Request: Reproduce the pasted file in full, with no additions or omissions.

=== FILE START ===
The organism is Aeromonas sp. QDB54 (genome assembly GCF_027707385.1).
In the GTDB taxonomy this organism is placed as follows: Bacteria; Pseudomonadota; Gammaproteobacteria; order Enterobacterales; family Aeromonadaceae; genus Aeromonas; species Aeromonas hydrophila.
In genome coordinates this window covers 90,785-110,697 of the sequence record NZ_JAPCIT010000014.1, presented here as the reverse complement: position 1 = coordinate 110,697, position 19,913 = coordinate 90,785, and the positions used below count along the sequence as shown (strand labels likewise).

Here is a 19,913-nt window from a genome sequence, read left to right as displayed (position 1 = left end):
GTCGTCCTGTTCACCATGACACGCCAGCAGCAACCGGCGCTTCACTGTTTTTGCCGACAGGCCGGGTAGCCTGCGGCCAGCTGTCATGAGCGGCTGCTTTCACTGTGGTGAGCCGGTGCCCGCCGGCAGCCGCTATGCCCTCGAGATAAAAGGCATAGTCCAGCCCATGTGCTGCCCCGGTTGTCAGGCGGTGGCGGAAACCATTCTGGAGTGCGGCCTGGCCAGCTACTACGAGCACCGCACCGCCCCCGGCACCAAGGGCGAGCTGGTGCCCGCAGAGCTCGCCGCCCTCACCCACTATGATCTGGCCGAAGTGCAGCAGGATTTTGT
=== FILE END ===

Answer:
The organism is Aeromonas sp. QDB54 (genome assembly GCF_027707385.1).
In the GTDB taxonomy this organism is placed as follows: Bacteria; Pseudomonadota; Gammaproteobacteria; order Enterobacterales; family Aeromonadaceae; genus Aeromonas; species Aeromonas hydrophila.
In genome coordinates this window covers 90,785-110,697 of the sequence record NZ_JAPCIT010000014.1, presented here as the reverse complement: position 1 = coordinate 110,697, position 19,913 = coordinate 90,785, and the positions used below count along the sequence as shown (strand labels likewise).

Here is a 19,913-nt window from a genome sequence, read left to right as displayed (position 1 = left end):
GTCGTCCTGTTCACCATGACACGCCAGCAGCAACCGGCGCTTCACTGTTTTTGCCGACAGGCCGGGTAGCCTGCGGCCAGCTGTCATGAGCGGCTGCTTTCACTGTGGTGAGCCGGTGCCCGCCGGCAGCCGCTATGCCCTCGAGATAAAAGGCATAGTCCAGCCCATGTGCTGCCCCGGTTGTCAGGCGGTGGCGGAAACCATTCTGGAGTGCGGCCTGGCCAGCTACTACGAGCACCGCACCGCCCCCGGCACCAAGGGCGAGCTGGTGCCCGCAGAGCTCGCCGCCCTCACCCACTATGATCTGGCCGAAGTGCAGCAGGATTTTGT